Old Glory: 8 Most American Trucks to Buy

In an age of mass globalization, the original “birthplace” of a new vehicle has become a contentious point among American buyers as we collectively become more aware about how our spending affects the economy and our communities.

This sentiment seems to run particularly high when it comes to trucks, which have a long-established place in American tradition. Though pickups have become a more global enterprise, the idea that trucks sold domestically should still be built and sourced domestically is strong. Fortunately, Edmunds compiled a list of the eight most American trucks in terms of component sourcing and final assembly.

While taking into consideration the location of final assembly, the trucks are also given a score from the Kogod Made in America Auto Index, which looks at parts and assembly information, and factors such as where a model’s research and development took place, where a carmaker made capital investments, and where the profits from the vehicle go, Edmunds reports. The Kogod index is scored on a 100-point scale.

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1. Ford F-150 (tied)

The Ford (NYSE:F) F-150, the best-selling truck in America, is also one of the most American, with 75 percent of its parts sourced from the U.S. and Canada. The engine, transmission, and final assembly were all taken care of domestically, as well, and the truck has Kogod rating of 87.5.

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2. Toyota Tundra (tied)

Despite its Japanese roots, Toyota’s (NYSE:TM) Tundra is essentially as American as the F-150, at least as far as parts sourcing — 75 percent, like the Ford F-150. The engines and transmissions are domestically sourced, though the Tundra has a Kogod rating of 78.5 due to its foreign roots.

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3. Honda Ridgeline

Like the Ford and Toyota, Honda (NYSE:HMC) also sources its engines and transmissions for the Ridgeline from the U.S., and the company also assembles the vehicles domestically. However, Honda only obtains around 70 percent of its parts domestically; the Ridgeline has a Kogod rating of 76.

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4. Cadillac Escalade EXT

The Cadillac (NYSE:GM) is essentially a Chevrolet Avalanche in a nice suit, and for its truck family, General Motors doesn’t diversify its resources much. It uses the same suppliers for its Cadillac, Chevy, and GMC products — all of which follow. The Cadillac is 67 percent American parts, with its engine, transmission, and final assembly split between Mexico and the United States. It has a Kogod rating of 83.5.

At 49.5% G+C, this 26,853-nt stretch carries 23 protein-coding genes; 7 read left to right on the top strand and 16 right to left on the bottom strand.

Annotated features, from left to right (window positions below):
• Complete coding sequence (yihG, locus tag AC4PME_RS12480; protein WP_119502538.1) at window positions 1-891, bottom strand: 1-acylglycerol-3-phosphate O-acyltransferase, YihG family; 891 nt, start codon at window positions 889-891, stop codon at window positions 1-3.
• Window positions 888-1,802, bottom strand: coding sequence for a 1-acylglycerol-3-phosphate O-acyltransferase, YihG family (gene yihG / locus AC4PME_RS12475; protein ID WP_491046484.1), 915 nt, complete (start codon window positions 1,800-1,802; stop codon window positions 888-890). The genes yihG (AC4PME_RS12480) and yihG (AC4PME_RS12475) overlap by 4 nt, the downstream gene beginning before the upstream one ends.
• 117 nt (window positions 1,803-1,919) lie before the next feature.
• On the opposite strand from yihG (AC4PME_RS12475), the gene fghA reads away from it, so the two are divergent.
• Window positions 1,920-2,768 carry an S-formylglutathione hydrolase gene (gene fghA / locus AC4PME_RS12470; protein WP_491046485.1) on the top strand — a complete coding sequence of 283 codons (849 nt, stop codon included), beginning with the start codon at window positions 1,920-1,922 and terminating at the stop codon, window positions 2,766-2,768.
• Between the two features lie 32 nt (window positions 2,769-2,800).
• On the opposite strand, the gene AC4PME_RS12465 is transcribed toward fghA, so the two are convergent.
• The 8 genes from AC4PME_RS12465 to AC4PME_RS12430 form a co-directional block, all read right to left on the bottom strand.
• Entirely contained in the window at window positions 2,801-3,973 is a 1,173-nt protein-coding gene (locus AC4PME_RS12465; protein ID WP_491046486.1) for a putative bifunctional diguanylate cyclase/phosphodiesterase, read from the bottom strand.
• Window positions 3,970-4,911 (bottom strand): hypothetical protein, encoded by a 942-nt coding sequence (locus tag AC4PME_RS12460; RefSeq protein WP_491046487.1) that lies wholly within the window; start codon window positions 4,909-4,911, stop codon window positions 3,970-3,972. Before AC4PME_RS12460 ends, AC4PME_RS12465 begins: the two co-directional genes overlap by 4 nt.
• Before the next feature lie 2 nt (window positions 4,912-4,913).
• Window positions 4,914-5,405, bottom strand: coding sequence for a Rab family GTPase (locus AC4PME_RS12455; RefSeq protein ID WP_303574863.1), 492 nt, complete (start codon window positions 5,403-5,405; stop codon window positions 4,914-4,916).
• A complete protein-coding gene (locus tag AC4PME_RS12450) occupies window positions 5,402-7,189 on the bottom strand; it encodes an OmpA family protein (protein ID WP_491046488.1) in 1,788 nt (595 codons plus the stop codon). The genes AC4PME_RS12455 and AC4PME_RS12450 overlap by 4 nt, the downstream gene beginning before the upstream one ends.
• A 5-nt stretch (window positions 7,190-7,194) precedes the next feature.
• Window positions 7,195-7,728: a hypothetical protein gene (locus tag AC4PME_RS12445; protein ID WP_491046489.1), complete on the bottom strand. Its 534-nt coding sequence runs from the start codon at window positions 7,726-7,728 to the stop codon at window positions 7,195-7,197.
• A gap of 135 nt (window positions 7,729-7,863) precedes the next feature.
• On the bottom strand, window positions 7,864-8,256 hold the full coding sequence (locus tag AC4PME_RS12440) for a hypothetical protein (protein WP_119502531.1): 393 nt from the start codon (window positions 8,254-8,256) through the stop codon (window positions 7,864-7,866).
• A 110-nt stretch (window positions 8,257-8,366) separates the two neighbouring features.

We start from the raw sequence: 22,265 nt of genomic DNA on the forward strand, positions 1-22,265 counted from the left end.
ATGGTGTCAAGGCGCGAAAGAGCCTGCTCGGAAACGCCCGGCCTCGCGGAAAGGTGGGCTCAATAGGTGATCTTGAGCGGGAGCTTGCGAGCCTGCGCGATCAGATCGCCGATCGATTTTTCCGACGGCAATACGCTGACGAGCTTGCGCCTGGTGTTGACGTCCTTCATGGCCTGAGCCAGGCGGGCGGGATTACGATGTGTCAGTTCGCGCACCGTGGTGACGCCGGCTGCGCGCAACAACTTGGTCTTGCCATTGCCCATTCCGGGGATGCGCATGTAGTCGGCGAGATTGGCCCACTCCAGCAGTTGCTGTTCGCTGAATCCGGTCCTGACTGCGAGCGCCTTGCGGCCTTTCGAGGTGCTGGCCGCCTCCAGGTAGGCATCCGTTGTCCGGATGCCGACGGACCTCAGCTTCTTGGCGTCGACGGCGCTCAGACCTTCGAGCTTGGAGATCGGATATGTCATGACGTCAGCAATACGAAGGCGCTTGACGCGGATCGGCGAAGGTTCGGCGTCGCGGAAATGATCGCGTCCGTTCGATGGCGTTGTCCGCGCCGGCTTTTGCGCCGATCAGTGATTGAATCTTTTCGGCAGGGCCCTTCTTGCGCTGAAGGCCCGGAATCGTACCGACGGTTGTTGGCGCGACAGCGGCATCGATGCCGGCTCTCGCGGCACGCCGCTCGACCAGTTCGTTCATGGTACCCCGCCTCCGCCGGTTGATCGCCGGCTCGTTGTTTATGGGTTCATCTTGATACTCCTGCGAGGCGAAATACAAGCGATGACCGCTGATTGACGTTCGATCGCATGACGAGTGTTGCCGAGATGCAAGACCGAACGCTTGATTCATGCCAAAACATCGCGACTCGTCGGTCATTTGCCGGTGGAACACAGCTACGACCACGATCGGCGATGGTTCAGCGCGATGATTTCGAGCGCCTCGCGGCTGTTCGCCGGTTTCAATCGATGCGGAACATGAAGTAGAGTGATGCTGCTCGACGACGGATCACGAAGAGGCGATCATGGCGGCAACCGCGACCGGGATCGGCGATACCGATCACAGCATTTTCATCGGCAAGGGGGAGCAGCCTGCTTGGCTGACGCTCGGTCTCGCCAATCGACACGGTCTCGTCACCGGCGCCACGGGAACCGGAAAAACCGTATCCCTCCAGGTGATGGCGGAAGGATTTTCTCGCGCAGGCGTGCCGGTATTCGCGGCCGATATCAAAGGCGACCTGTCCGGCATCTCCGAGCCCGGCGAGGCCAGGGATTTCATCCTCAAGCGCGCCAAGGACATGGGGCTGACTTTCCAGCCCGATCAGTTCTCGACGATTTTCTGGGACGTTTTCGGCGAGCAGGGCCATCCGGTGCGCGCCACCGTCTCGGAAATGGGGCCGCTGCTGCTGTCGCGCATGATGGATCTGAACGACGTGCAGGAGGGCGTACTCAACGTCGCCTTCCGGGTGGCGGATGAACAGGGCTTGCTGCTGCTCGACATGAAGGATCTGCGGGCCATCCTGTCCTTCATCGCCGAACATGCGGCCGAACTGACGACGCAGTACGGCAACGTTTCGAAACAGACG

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5. Chevrolet Avalanche (tied)

The Chevrolet Avalanche features the same stats as the Cadillac: 67 percent of its parts are domestically sourced, and engines, transmissions, and final assembly are made or happen in both Mexico and the United States, giving the truck a Kogod score of 83.5.

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6. Chevrolet Silverado (tied)

Like the Caddy and the Avalanche, the Silverado follows the same trail: engines and transmissions are American and Mexican, 67 percent of the parts used are from North America, final assembly occurs between Mexico and the U.S., and it has a Kogod score of 83.5.

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7. GMC Sierra (tied)

This is the last member of the GM truck family, and not much has changed from the previous three: engines and transmissions are American and Mexican, 67 percent of the parts used are from North American, final assembly occurs between Mexico and the States, and it also has a Kogod score of 83.5.

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8. Ram 1500 (tied)

Like the GM squadron of pickups, the Ram is also made up of 67 percent America-sourced parts. The engines and final assembly are also split between the U.S. and Mexico, though the transmissions are sourced between the U.S. and Germany. It also holds a Kogod score of 83.5.

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